39. Jimmy Carter

The Periodic Table of the Presidents - Jimmy Carter   Jimmy Carter Official Portrait - The Periodic Table of the Presidents


“Jimmy”


Presidential Basics

  • Full name: James Earl Carter, Jr.
  • Years in office: 1977–1981
  • Political party: Democratic
  • Vice president: Walter Mondale
  • Age at inauguration: 52
  • Nicknames: “Jimmy”

Random Trivia

  • Working for peanuts: Jimmy Carter was a peanut farmer before getting into politics.


Birth & Death

  • Birthday: October 1, 1924
  • Birthplace: Plains, Georgia
  • Death: Still living

Family

  • Father: James Earl Carter (1894–1953); Insurance broker, farmer, fertilizer dealer
  • Mother: Lillian Gordy Carter (1898–1983); Nurse, Peace Corps volunteer
  • Wife: Eleanor Rosalynn Smith (August 18, 1927 –)
  • Marriage: July 7, 1946 in Plains, Georgia
  • Children: Four
    • John William (Jack) (1947–)
    • James Earl III (Chip) (1950 –)
    • Donnel Jeffrey (Jeff) (1952–)
    • Amy Lynn (1967–)
  • Home: Plains, Georgia

Other Facts

  • Height: 5’10″
  • Eye color: Hazel
  • Ancestry: English
  • Religion: Baptist
  • Born in a log cabin: No
  • Owned enslaved people: No
  • Freemason: No

Education

  • College degree: Yes
  • College: Georgia Southwestern College (1941–1942); Georgia Institute of Technology (1942–1943); United States Naval Academy (1947); Union College (1952–1953)

Career

  • Military Service: Yes
  • Lawyer: No
  • Lieutenant in the U.S. Navy (1946–1954)
  • Farmer (1954–)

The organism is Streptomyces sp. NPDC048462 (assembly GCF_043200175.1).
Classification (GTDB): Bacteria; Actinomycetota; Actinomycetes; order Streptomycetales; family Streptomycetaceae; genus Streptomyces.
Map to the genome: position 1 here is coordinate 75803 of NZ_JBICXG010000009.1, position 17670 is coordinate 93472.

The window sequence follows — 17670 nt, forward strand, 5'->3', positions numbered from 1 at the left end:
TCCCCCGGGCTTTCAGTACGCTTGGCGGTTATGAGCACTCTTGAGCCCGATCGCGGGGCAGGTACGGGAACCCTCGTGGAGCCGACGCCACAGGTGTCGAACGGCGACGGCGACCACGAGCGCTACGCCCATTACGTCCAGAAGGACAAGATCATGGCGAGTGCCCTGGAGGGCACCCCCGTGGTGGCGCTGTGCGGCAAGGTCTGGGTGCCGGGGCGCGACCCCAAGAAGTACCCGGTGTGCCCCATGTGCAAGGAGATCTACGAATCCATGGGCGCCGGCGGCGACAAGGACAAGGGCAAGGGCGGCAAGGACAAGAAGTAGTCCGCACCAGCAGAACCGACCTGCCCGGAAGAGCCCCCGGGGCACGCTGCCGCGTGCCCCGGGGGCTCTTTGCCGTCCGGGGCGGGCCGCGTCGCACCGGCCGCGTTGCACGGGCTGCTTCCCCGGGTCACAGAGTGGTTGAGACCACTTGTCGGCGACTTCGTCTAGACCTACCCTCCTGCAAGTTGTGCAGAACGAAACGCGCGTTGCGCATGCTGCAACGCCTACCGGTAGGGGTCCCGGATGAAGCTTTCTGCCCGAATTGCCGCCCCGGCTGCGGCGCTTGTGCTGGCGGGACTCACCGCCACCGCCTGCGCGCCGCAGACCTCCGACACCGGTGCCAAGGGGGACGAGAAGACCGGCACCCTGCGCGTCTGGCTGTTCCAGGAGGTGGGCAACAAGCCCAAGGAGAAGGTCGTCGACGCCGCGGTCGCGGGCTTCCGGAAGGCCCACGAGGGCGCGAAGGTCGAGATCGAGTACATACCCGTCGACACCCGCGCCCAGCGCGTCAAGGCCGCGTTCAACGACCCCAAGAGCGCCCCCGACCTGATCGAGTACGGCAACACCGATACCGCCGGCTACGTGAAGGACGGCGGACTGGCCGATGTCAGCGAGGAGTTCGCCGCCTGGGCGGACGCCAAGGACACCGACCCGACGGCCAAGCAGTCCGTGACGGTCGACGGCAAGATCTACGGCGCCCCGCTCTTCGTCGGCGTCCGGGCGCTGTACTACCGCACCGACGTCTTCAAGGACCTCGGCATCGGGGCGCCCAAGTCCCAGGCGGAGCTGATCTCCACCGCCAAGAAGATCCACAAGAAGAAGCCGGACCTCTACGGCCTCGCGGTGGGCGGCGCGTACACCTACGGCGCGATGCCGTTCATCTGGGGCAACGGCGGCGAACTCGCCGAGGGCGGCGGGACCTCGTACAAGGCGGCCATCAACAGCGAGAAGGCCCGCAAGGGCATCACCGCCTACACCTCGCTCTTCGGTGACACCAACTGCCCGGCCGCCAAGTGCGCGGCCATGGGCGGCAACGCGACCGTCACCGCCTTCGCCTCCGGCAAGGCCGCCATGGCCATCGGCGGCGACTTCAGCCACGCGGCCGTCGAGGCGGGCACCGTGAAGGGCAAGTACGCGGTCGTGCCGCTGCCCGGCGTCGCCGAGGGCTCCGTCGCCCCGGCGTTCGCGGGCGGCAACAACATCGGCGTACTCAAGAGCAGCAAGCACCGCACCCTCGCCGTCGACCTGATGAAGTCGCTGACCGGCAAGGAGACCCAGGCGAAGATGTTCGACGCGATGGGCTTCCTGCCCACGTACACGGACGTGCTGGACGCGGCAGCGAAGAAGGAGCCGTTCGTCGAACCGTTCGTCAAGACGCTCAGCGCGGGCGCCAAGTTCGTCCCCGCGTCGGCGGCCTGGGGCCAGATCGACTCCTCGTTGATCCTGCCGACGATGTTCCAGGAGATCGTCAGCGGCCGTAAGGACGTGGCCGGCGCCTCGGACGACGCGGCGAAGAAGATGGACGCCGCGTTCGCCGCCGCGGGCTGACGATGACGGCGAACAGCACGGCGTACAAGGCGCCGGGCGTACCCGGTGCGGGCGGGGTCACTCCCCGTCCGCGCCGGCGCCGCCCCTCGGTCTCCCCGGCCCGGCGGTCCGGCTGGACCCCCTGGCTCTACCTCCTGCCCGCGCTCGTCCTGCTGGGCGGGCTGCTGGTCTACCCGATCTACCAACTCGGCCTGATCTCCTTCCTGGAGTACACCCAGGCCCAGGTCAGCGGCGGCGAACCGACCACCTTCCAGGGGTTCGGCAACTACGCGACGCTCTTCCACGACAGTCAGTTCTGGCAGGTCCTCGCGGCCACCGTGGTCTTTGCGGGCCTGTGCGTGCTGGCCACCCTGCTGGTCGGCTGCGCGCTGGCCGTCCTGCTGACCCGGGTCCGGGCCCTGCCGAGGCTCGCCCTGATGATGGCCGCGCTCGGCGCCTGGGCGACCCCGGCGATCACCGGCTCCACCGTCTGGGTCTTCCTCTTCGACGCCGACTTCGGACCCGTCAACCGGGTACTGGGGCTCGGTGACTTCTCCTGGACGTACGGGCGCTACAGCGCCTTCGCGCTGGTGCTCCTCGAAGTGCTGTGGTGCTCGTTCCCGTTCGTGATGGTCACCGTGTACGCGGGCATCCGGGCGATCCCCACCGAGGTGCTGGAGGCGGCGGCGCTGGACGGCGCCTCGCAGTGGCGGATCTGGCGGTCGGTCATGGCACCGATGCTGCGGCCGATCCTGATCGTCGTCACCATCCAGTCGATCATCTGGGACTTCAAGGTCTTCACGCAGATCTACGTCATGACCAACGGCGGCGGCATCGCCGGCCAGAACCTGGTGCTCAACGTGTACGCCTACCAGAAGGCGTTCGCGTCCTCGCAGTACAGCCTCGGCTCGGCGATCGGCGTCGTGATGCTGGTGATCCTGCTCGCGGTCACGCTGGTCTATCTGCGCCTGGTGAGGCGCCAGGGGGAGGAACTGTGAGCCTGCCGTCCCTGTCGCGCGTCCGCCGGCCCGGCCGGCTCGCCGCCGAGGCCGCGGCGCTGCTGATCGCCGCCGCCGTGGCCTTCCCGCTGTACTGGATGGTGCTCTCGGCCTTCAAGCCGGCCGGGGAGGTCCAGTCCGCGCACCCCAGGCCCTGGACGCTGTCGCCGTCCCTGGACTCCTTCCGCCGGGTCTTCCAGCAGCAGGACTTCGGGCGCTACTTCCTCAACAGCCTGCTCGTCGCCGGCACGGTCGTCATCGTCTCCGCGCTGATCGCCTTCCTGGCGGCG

• State Senator (1963–1966)
  • Governor of Georgia (1971–1975)
  • President (1977–1981)
  • Human rights activist
  • Foreign diplomat and peacekeeper
  • Writer

Writings

  • Why Not the Best?
  • A Government as Good as Its People
  • The Wit and Wisdom of Jimmy Carter
  • Keeping Faith
  • Everything to Gain
  • An Outdoor Journal
  • Turning Point
  • The Blood of Abraham
  • Always a Reckoning
  • Living Faith
  • The Virtues of Aging
  • An Hour Before Daylight

Election

 

In 1976, Americans were weary of political figures and the government in general.  Between the unpopular Vietnam War and the Watergate scandal, voters were primed for a Washington outsider to take control.

The Democrats found that D.C. outsider in peanut farmer turned governor, Jimmy Carter.  The Republicans stuck with their incumbent, Gerald Ford.  Ford had never been elected.  He was appointed vice president and then took over the presidency when Nixon resigned.  Ford’s pardon of Nixon, paired with some unfortunate gaffes, made for a tough campaign.  Carter’s campaign also hit some road bumps, most notably an ill-conceived interview with Playboy magazine.  It was a close election, but in the end Jimmy Carter won, becoming our 39th president.

 

 


Campaign Poster

39 Jc, J.C. Can Save America, poster by Chelsea Marketing, c.1976

 

J. C. Can Save America! poster by Chelsea Marketing, c. 1976

(Library of Congress)

 

 

 

 

 

 

 

 

 

 

 


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